• 4 ears Serendipity Sweet Corn
  • 1 bu. Purple Carrots
  • 1 Sweet Colored Bell Pepper
  • 1 Eggplant
  • 2 Willamette Sweet Onions
  • 1 head Red or Green Leaf Lettuce
  • 1.5 lb. Nicola Yellow Potatoes

Recipes

Heirloom Tomato & Fennel Panzanella

Ingredients

  • 2 large Heirloom Tomatoes, sliced or chunked as you prefer
  • 2-3 inch chunk of a nice creamy Feta (I prefer the kind kept in water)
  • large handful of Basil leaves, chopped
  • 4-inch chunk of Sourdough (or other loaf bread, fresh or day-old, doesn't matter)
  • 1/2 large Fennel Bulb, sliced
  • a few Fennel fronds
  • Olive Oil
  • Fennel Seeds, crushed using a mortar and pestle, or simply broken between your fingers
  • Sea Salt & Pepper to taste

Instructions

  1. Tear the bread into crouton-like chunks and toast in a toaster oven until gently browned.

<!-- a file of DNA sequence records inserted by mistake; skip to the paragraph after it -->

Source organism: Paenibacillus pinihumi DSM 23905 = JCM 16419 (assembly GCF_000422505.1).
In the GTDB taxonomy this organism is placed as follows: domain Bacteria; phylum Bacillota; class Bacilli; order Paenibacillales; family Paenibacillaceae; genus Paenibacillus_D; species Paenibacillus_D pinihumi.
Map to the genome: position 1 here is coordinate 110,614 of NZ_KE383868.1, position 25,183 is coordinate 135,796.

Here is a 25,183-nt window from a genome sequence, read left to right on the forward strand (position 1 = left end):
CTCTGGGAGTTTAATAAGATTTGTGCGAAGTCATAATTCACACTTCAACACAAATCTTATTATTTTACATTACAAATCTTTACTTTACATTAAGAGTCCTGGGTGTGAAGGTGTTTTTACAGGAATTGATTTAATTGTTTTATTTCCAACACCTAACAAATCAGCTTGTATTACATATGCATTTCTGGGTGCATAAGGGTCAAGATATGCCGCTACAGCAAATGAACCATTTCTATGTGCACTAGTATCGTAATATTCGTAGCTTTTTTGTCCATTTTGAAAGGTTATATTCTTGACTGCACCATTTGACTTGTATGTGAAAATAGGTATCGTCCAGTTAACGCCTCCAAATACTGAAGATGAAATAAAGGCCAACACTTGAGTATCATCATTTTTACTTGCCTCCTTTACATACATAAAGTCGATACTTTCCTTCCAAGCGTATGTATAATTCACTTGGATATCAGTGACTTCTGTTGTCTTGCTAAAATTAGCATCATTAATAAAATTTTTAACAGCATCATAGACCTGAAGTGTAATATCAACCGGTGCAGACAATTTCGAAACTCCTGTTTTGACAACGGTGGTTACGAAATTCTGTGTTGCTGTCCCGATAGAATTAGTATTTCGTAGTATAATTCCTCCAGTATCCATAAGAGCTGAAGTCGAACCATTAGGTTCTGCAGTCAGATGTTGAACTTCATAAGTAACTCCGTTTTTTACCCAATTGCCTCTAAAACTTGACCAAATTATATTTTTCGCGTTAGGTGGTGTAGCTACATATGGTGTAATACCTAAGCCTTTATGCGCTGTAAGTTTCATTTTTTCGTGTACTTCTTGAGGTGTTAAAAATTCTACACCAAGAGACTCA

2. Mix tomatoes, basil, fennel bulb, fronds, and seeds with a good drizzle of olive oil and some sea salt, to taste.

  3. When the bread is done toasting, add it into the mix, with more olive oil if
    needed. Plate and top with feta and black pepper as desired. [optional: add raw
    sweet corn]

 

Baba Ghanoush with Purple Carrots & Bell Pepper

Ingredients

  • 2 roasted Eggplants, or 1 large
  • 1-2 heads Garlic
  • 1 tbsp Paprika
  • 2 tbsp Tahini
  • splash of Lemon Juice
  • Salt & Pepper to taste

Instructions

  1. Preheat oven to 350F.

  2. Cut the eggplants in half and score them diagonally. In a bowl mix together whatever herbs you have on hand, such as thyme, rosemary, cumin, salt, pepper and half of the olive oil.

  3. Cut the head of garlic in half and place on baking sheet with eggplants. Roast for about 50-60
    minutes. Halfway through check the eggplants and pour the rest of the olive oil over them. 

  4. When slightly cooled, scoop the eggplant meat out of the skins and add into the rest of the
    ingredients for the Baba Ghanoush in a blender: garlic, paprika, tahini, olive oil, lemon juice, salt, & pepper. Blend until smooth, adjust seasoning if needed. 

  5. Serve with roasted or raw multi-colored carrots.  [The purple carrots you have are GORGEOUS sliced in half-lengthwise with bright orange centers. Also serve with raw slices of sweet bell pepper.] Enjoy!